Quarter of U.S. troops to leave Afghanistan by end of September

The Rack: Luke Mogelson, "Pacifists in the Cross-Fire" (NYT Magazine). Moving out: The top U.S. general in Afghanistan, Gen. John Allen, said Wednesday that 23,000 of the 88,000 U.S. troops in Afghanistan would be home by September 30, 2012, but that decisions about further troop reductions will be made after this fall because the United States ...

MASSOUD HOSSAINI/AFP/Getty Images
MASSOUD HOSSAINI/AFP/Getty Images
MASSOUD HOSSAINI/AFP/Getty Images

The Rack: Luke Mogelson, "Pacifists in the Cross-Fire" (NYT Magazine).

Moving out: The top U.S. general in Afghanistan, Gen. John Allen, said Wednesday that 23,000 of the 88,000 U.S. troops in Afghanistan would be home by September 30, 2012, but that decisions about further troop reductions will be made after this fall because the United States will still need "significant firepower" in Afghanistan in 2013 and 2014 (CNNReutersAP). Gen. Allen's comments come just two days after NATO leaders agreed this weekend to end all international combat operations in Afghanistan by mid-2013.

More than 120 Afghan schoolgirls and three teachers were hospitalized on Wednesday after being poisoned by some kind of spray, according to an official for the northern Afghan Province of Takhar (CNNReutersBBCAJE). Authorities are blaming the poison attack on the Taliban, who have carried out similar attacks in the past.

The Rack: Luke Mogelson, "Pacifists in the Cross-Fire" (NYT Magazine).

Moving out: The top U.S. general in Afghanistan, Gen. John Allen, said Wednesday that 23,000 of the 88,000 U.S. troops in Afghanistan would be home by September 30, 2012, but that decisions about further troop reductions will be made after this fall because the United States will still need "significant firepower" in Afghanistan in 2013 and 2014 (CNNReutersAP). Gen. Allen’s comments come just two days after NATO leaders agreed this weekend to end all international combat operations in Afghanistan by mid-2013.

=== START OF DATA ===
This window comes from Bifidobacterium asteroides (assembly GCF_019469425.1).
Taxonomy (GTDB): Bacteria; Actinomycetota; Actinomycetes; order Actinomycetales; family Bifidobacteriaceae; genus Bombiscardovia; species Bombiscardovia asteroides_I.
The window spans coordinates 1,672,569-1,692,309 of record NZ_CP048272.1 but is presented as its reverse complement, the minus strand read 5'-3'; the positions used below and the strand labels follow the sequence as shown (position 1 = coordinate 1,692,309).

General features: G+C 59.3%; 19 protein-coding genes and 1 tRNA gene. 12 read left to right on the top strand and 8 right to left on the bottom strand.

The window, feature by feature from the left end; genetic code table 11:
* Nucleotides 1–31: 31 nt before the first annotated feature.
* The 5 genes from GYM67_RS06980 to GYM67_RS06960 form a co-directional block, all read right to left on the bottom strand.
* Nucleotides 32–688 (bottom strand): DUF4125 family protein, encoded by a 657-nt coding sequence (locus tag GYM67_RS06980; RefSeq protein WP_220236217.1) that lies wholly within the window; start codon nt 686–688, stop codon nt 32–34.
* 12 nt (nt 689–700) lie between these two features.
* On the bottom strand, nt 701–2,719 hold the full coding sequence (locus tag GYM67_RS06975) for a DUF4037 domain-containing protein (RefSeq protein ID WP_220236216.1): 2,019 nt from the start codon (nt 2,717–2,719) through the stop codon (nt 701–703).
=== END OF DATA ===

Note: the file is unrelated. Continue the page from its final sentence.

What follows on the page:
More than 120 Afghan schoolgirls and three teachers were hospitalized on Wednesday after being poisoned by some kind of spray, according to an official for the northern Afghan Province of Takhar (CNNReutersBBCAJE). Authorities are blaming the poison attack on the Taliban, who have carried out similar attacks in the past.

The senior police detective in Badakhshan Province said Thursday that the gunmen who kidnapped two female Western aid workers and their three male Afghan colleagues are holding the hostages in a remote, mountainous district and demanding money for their release (Reuters). The detective also said he does not believe the kidnappers have any connection to the Taliban or other insurgent groups in the country.

Slow and steady

Gen. John Allen also said Wednesday the United States has "made real progress" in improving its relationship with Pakistan in the past several weeks by at least having conversations that the two nations weren’t having before (AP). LA Times correspondent Alex Rodriguez wrote Tuesday about a growing worry amongst some in Pakistan that their government risks losing U.S. aid funds and a seat at the table during negotiations on the future of Afghanistan (LAT). 

A U.S. drone strike on a militant compound in North Waziristan on Thursday killed ten suspected militants, in the second such attack in two days (ReutersNYTAPPost). Pakistan’s Ministry spokesperson Moazzam Ali Khan said Thursday that the United States should respect a Pakistani court’s decision to jail Dr. Shakil Afridi, the Pakistani who helped CIA officers find Osama bin Laden (Reuters/ET). A jail official said Thursday that Dr. Afridi is in "poor health" and is being held in solitary confinement for his own protection (AFP).

Pakistani Interior Secretary Khwaja Siddique Akbar and Indian Home Secretary RK Singh are meeting in Islamabad Thursday for two days of talks aimed at revising the strict bilateral visa regime (ETDawn). A new visa regime is seen as key to normalizing trade relations between the two countries.

Hip-hop in Pakistan

The Wall Street Journal on Wednesday interviewed Pakistani rapper Adil Omar, who raps in English but intersperses his lines with references to the weather and traffic jams in his home country (WSJ). In one song he quips "You wonder why I’m cocky, ‘cos I stay burning hotter than a summer in Karachi."

 Jennifer Rowland

Jennifer Rowland is a research associate in the National Security Studies Program at the New America Foundation.

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